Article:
“Will he live?” she silently questioned as she saw her twenty-one year old son being wheeled into the operation theatre, his face barely recognisable from the blood. His half-open skull gaped at her, as though willing her to toughen her mother’s heart enough to endure the unknown future.
In the long hours that followed, when hospitals turn deathly quiet in the stillness of the night, she asked herself again and again. “Why?" Why did he ride his friend’s motor cycle? Why did he go against her wishes, when after long months of persuasion he had finally agreed to sell off his own? Why? Why? And then, her thoughts would turn to the injustice of it all… her son battling for his life, his friend safe and sound. She wondered if she would ever get these answers from her son. Would he ever speak to her again? See her again? Hold her hand in his large and comforting one?
Three hours had already passed and still no sign of that dreaded door opening. Was that a good sign? Oh, God, please let that be a good sign!
And then, finally, she couldn’t say just when, the doors opened and the grim faced neuro-surgeon looked into the eyes of a tired mother, into eyes that silently prayed for words of hope, and could not find the courage to tell her the full truth…not just yet. “Pray, dear Mother, pray.” He did not need to continue. Her mother’s heart already knew the truth.
As they wheeled her dearest boy into the recovery room, she looked at the heavily bandaged face, beneath she knew was a skull half cut away… a gaping hole.
For days and weeks she sat by his side, talking to him, praying to him, praying for him. The tears that welled up in her heart were not allowed to fall, for she feared he might hear her despair and give up the fight entirely. Each day she willed him to respond, to recover. She did not wish to believe that her son lay limp beneath the thin sheets, gaping mouth, half-opened unseeing eyes, breathing through an oxygen pipe.
Then one day, as though from some distant shore he had heard the silent clamour of her soul, he moved one finger, and then one hand. Her heart leapt in ecstasy. He had heard her. All these long months he had heard her. He had not stopped fighting…because he had heard her call.
But, alas! Her joy was short-lived as the doctors gave her the dreaded news that they could do no more for him, and that she could take him home. There would be no further improvement in his condition. And still the tears did not fall.
She had a small smile on her face, when they wheeled him into the ambulance to take him home. Her boy was coming home. She did not know whether she imagined this, but the slight pressure in his hand as it lay in hers, made her certain that he knew too. He was going home.
Her small home was soon converted into what looked like a hospital room… and yet not so clinical, so unfeeling, so cold. It seemed amazing to friends and family how natural she had made the hospital bed look in that small bedroom. Had it always been there?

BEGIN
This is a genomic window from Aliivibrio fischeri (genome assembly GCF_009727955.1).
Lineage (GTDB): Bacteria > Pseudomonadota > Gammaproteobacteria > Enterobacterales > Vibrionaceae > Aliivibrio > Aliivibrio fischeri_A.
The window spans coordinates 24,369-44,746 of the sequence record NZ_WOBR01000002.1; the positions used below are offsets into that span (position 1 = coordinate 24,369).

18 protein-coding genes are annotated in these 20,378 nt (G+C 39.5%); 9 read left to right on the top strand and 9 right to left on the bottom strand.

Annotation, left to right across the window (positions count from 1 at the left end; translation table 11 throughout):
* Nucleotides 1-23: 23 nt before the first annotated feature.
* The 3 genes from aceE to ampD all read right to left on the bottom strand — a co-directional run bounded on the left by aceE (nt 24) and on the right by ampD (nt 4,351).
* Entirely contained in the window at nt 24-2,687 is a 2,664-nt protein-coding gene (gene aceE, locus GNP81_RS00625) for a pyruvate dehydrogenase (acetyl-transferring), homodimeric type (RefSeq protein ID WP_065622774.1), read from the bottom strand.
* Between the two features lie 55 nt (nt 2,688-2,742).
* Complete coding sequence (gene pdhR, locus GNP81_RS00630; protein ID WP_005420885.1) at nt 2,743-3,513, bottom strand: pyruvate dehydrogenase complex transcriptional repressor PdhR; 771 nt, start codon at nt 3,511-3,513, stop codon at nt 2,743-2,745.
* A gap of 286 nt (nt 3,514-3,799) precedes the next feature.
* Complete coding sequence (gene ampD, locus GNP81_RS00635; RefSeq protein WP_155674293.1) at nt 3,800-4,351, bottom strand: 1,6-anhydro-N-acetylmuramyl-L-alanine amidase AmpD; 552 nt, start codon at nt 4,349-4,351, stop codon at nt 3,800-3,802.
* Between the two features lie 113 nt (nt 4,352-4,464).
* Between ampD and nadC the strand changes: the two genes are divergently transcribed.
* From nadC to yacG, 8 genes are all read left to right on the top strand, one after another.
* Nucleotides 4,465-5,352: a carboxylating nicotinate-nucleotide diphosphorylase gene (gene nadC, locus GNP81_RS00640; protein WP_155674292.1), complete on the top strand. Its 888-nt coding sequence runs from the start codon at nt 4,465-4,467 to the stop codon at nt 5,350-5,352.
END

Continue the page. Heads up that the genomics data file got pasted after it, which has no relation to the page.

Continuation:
Her love was so strong that the room held no energy of despair. Visitors would come to give support, but would stay on to laugh, to joke. All of this made her happy, for she knew deep within her mother’s heart that her son, who had always been quick with a joke and a guffaw, heard the laughter and joined in. No one else could see that, but a mother does not need eyes to look into her child’s soul.
Day after day, week after week, month after month, she tended to him. Her job as a successful banker was given up without a second thought. She did not need nurses. Could a stranger give her son the love of a mother?
One day, sitting all alone in the room, talking to him, singing to him, she felt as though she heard his soul speak to her. “Mother, my dearest, dearest Mother, now let me go. My soul seeks to be free of this shrivelled up encasement. May I fly now, my beloved mother?” For, what might have been the first time, tears streamed down her wrinkled cheeks. For a long time there was no sound in the room. And then so softly that only the wind could have heard her words, she said, “Yes, my beautiful, gentle boy, go home. Do not forget your mother, for every day as long as she lives, she will remember you and the depth of your love”
It was not long before the bed lay empty. His smiling face stared up at her from the silver photo frame. His eyes were twinkling. As she turned to face the empty room she heard a soft whisper within her soul, “Thank you, Mother, for showing me how to live, and giving me your courage to learn how to die”.
Many, many years have passed and she knows not where her son is now, but she is sure that wherever he is, he is teaching others how to live, so that they may know one day how to die.
I wrote this many years ago for my beloved Gran---a tribute to her bravery that I was witness to many, many times. She has now joined her darling son, and I know that as soon as the breath left her frail and worn out body, it was instantaneously embraced by his love. His mother had finally come home.